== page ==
Way back in the day, Albany – like most metropolitan cities and towns – had businesses that would offer their own coinage for purchasing that company’s wares. There are several examples of “Civil War” coinage, in which someone could redeem a token to a merchant in exchange for flour or fruit.
I came across this token the other day, and of course I had to acquire it. It’s probably the only one of these coins that is still associated with a current Capital District business.
That business – B. Lodge and Co.
Lodge’s has been in the Capital District for nearly 150 years, and you can still buy school uniforms for most of Albany’s private, parochial and charter schools in this location. It’s a great little store, it’s fun to shop there, and the staff is very helpful and considerate.
I also have a very nice connection with Lodge’s; I took this picture four years ago with an experimental quick-developing slide film. It was really the only photo that I was able to successfully develop with that slide film, and the photo took first place at the New York State Fair in 2011.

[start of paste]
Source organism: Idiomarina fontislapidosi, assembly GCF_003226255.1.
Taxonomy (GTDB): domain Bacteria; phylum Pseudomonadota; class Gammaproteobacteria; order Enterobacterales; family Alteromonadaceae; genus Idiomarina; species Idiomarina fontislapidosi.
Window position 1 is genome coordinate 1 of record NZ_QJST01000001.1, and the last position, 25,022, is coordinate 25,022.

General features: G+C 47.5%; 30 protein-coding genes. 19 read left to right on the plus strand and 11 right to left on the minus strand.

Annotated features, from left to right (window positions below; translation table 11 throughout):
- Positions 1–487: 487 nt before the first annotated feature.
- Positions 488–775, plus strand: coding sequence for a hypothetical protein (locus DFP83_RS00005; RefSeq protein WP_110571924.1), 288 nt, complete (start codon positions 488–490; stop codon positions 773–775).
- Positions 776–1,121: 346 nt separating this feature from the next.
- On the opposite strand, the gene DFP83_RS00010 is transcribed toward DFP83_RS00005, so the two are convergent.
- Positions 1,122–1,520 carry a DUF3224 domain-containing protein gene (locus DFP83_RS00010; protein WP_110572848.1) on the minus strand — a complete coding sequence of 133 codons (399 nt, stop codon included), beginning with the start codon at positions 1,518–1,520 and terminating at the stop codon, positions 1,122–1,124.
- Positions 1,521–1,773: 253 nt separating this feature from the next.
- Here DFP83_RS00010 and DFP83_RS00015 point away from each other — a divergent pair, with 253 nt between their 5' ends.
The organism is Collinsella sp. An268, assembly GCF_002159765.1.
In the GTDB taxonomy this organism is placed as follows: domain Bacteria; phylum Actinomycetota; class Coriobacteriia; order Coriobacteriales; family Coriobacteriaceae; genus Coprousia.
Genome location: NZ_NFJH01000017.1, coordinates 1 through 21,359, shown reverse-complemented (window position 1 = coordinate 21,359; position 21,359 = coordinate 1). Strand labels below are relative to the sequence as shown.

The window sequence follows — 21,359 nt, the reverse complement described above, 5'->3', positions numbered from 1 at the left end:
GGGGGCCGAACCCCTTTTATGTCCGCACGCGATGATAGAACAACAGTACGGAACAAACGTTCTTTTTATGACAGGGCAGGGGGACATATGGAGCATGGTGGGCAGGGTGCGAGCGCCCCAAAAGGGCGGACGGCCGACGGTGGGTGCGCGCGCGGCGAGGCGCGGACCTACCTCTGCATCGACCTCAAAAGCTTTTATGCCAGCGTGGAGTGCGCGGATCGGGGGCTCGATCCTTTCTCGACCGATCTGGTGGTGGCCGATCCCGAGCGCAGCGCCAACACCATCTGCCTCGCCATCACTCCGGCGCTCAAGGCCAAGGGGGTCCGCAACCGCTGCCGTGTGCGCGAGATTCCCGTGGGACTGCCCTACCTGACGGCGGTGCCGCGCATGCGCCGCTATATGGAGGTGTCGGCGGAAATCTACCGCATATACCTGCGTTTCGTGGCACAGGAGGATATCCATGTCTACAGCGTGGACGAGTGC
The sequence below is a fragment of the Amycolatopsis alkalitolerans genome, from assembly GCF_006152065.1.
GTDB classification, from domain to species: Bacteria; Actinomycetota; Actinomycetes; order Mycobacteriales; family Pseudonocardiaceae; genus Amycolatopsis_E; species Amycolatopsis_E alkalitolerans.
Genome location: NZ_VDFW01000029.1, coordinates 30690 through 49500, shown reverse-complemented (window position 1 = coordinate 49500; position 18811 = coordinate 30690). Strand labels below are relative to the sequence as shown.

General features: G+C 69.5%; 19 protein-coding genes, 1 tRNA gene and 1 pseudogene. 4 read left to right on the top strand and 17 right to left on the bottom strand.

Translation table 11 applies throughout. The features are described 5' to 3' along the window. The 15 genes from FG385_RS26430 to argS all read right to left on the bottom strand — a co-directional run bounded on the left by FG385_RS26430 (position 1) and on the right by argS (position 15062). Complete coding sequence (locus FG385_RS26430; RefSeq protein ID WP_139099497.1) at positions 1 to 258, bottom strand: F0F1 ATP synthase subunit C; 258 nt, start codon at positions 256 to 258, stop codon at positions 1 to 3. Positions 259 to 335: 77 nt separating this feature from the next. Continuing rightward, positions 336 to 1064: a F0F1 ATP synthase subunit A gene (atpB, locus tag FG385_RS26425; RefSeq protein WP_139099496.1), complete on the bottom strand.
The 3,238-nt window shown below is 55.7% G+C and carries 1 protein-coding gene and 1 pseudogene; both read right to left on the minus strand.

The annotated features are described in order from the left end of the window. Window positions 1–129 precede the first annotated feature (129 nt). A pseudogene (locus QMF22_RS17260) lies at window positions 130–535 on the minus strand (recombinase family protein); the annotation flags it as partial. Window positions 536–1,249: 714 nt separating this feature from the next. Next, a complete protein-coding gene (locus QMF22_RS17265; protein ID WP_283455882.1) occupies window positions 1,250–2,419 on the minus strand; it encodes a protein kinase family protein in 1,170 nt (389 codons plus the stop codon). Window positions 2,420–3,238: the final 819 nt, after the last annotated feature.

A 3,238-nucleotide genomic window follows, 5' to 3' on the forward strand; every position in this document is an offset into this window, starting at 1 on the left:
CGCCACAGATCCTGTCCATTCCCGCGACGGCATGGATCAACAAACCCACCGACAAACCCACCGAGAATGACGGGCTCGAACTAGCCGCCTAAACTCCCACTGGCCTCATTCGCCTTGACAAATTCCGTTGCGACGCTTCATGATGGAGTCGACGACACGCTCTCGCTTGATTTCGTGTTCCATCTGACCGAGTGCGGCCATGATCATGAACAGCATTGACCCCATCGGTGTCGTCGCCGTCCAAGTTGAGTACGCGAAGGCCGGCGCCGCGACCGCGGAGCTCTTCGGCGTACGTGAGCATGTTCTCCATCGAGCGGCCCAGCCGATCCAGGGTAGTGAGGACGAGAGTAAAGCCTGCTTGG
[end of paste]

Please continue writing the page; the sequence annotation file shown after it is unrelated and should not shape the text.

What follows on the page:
Now that being said…
A few days ago, I came across this token in an online auction. It’s about the size of a dime, and possibly made out of tin.
Here’s the front of the token.
Wow. Not bad, eh? And if you flip the coin over…
A half-cent IOU coin? Holy numismatology, Batman!
Seriously, though, this is kinda cool. I can only imagine why Lodge’s would have created a half-cent coin. Perhaps it was given in change as part of a trading program, similar to green stamps. You buy $10 worth of goods, you got coins like this in your change. Save enough of these, and you could maybe purchase a keychain or a pack of shoelaces.
I suppose I’ll never know. But you know what?
The next time I shop at Lodge’s, I’ll give the cashier some loose change to “round out” my purchase… and I’ll leave this in the change and see what happens.
Heck, I might even get half a cent in change back. What would half a cent look like? A Lincoln penny broken in two? Ha ha ha ha ha…